consumer-only product. The company said it would strip out all
Lan-oriented features, such as Active Directory and automatic
compatibility with Netware servers, and replace them with
consumer-friendly ones such as speedy start and shutdown.
Significantly, Me would be the first Windows 9x-based product in
which Active Directory had no role and corporate buyers would
henceforth be steered in the direction of Windows 2000. Indeed, it
would be their only choice.
However, the plot had to be rewritten after vocal protests from
such influential voices as analyst company Gartner. It objected to
the enforced migration of business users to Windows 2000 and
advised that networking functionality be reinstalled into Me to
make it a possible corporate option.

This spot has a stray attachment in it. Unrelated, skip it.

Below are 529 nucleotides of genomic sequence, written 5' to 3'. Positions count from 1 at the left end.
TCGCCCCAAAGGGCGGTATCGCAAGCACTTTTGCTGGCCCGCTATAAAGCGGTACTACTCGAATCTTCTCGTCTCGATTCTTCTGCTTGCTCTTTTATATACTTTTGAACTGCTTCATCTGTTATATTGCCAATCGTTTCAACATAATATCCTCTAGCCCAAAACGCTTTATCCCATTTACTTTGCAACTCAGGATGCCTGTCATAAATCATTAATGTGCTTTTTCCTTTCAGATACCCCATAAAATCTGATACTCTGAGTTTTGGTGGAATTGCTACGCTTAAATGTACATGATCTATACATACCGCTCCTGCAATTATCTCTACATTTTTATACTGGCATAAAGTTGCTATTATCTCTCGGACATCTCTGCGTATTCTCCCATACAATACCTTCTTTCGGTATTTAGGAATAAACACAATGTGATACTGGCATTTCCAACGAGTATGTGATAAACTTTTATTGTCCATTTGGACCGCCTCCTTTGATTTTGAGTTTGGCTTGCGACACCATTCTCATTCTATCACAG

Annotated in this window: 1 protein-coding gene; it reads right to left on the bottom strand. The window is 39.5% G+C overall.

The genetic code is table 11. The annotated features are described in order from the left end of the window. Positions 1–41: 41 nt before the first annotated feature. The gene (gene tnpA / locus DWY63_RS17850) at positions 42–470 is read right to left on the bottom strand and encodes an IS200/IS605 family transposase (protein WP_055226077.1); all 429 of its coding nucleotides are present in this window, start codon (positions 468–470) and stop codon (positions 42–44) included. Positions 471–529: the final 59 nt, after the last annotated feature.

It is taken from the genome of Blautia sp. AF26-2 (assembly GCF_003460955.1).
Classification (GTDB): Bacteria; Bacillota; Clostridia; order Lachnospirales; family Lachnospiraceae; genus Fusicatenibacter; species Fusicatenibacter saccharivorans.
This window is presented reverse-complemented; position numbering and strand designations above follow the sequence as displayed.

Microsoft duly obliged, and connectivity to Novell and Banyan
Systems file servers was back on the agenda, eradicating the need
for customers to buy third-party software.
David Weeks, Microsoft Windows Me product manager, said: "We
took directory services out, but beta testers said they wanted it
back in, so we obliged. If you want to use Windows Me for business,
you will be able to do so without restrictions, even though it is
designed for home users. This is the whole purpose of the beta
testing process, and shows that we are listening to our
But the reinstatement of Lan functionality still led to
complaints that some users had already been forced down the Windows
2000 route unnecessarily by earlier announcements.
Gartner then created further complications for Microsoft by
advocating that business users steer well clear of Windows 2000
until 2001, citing problems with the OSs stability. It also
suggested that the pace of all these frantic upgrades was too
punitive for many organisations.
Despite this, not all analysts support Gartner's view that it is